EBITDA is a metric that helps business owners and their professional advisers to compare a company’s profitability against other similar businesses, and is often used when valuing a business for sale.
Sometimes the metric is viewed synonymously with cash flow but in reality there’s considerable difference between the two, in both calculation and the implications behind the results.
So what are the main differences between cash flow and EBITDA, and when would a business use them?
What is EBITDA?
EBITDA is an acronym that stands for Earnings Before Interest, Tax, Depreciation, and Amortisation. It’s been widely used in business since the 1980s, and indicates a company’s capability to generate cash without certain liabilities and expenses affecting the results.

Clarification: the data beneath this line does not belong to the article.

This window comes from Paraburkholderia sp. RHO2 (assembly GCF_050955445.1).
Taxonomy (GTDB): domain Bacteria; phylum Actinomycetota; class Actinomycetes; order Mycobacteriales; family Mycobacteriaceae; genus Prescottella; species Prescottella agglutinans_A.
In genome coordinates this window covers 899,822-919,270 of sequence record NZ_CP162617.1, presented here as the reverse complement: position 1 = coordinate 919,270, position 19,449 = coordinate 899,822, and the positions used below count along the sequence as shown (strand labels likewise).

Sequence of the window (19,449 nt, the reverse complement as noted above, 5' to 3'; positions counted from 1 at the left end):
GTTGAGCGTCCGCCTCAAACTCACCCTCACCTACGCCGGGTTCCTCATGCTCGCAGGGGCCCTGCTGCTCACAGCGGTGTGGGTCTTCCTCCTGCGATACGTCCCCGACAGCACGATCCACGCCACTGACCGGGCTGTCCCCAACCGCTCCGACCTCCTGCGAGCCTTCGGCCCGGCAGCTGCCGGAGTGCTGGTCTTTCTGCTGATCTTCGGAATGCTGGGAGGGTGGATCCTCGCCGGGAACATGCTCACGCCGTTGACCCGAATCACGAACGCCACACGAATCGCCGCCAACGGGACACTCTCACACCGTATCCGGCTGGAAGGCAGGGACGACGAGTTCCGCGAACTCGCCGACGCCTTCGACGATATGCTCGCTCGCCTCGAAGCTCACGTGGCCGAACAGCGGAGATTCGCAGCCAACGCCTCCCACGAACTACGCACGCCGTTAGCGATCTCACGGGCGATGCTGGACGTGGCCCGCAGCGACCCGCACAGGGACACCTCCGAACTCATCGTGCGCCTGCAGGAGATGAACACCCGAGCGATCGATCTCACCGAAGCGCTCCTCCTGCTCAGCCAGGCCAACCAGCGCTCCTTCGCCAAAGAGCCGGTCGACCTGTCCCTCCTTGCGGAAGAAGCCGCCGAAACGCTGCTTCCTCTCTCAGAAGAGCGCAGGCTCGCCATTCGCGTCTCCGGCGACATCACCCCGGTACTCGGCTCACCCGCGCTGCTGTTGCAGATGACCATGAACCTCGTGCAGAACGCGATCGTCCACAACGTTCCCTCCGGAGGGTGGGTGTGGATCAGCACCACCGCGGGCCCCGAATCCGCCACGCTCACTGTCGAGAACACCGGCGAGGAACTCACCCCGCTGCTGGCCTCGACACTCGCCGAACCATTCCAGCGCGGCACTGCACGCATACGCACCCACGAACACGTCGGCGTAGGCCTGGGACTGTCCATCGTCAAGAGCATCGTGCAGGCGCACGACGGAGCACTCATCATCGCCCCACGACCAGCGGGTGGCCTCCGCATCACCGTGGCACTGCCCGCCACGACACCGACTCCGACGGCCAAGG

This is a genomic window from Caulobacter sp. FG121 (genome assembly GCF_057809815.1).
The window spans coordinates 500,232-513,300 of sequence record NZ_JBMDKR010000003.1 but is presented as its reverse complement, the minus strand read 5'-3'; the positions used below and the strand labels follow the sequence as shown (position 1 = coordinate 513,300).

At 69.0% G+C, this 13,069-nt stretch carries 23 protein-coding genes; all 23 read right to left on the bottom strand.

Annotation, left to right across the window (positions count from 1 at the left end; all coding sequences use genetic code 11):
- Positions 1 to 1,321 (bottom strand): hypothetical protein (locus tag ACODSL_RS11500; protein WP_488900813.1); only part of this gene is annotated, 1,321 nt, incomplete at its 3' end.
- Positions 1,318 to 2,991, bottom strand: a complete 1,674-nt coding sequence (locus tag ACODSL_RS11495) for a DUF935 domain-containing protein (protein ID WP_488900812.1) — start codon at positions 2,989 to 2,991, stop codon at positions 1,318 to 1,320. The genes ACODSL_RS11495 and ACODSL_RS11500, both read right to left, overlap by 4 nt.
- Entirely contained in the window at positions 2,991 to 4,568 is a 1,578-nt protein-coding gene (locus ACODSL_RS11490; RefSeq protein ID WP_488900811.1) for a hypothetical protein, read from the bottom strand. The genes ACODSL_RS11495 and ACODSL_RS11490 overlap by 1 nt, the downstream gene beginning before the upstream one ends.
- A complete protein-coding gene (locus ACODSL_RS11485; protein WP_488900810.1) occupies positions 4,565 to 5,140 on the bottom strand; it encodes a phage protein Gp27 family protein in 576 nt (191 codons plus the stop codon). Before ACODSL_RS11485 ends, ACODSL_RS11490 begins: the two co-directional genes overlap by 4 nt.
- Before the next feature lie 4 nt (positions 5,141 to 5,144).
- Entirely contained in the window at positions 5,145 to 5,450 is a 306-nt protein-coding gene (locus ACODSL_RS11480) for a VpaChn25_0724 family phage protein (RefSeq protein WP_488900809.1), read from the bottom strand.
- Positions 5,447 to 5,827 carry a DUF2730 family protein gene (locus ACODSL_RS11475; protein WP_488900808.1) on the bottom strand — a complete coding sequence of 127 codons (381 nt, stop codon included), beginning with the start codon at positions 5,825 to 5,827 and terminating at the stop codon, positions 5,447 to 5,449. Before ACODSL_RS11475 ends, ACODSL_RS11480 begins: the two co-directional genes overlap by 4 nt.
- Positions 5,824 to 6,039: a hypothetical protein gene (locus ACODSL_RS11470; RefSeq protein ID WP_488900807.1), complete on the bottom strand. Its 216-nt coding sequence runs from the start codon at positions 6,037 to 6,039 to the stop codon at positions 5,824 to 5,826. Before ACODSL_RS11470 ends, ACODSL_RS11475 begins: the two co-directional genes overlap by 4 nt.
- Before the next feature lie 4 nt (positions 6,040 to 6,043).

Interest, tax, depreciation, and amortisation, are all removed from the earnings figure leaving a pared down view of profitability and cash generation, with items removed that aren’t directly associated with operational activity.
What is cash flow?
Cash flow analysis incorporates all monies going into and out of a company’s books, including interest, tax, depreciation, and amortisation. Capital spending is accounted for, and because nothing is omitted it offers a more comprehensive picture of business financial health overall.
This inclusion of working capital is particularly relevant for asset-rich businesses, or those that are highly leveraged, as depreciation, amortisation, and loan interest, are all essential and significant expenses that affect a company’s liquidity and financial wellbeing.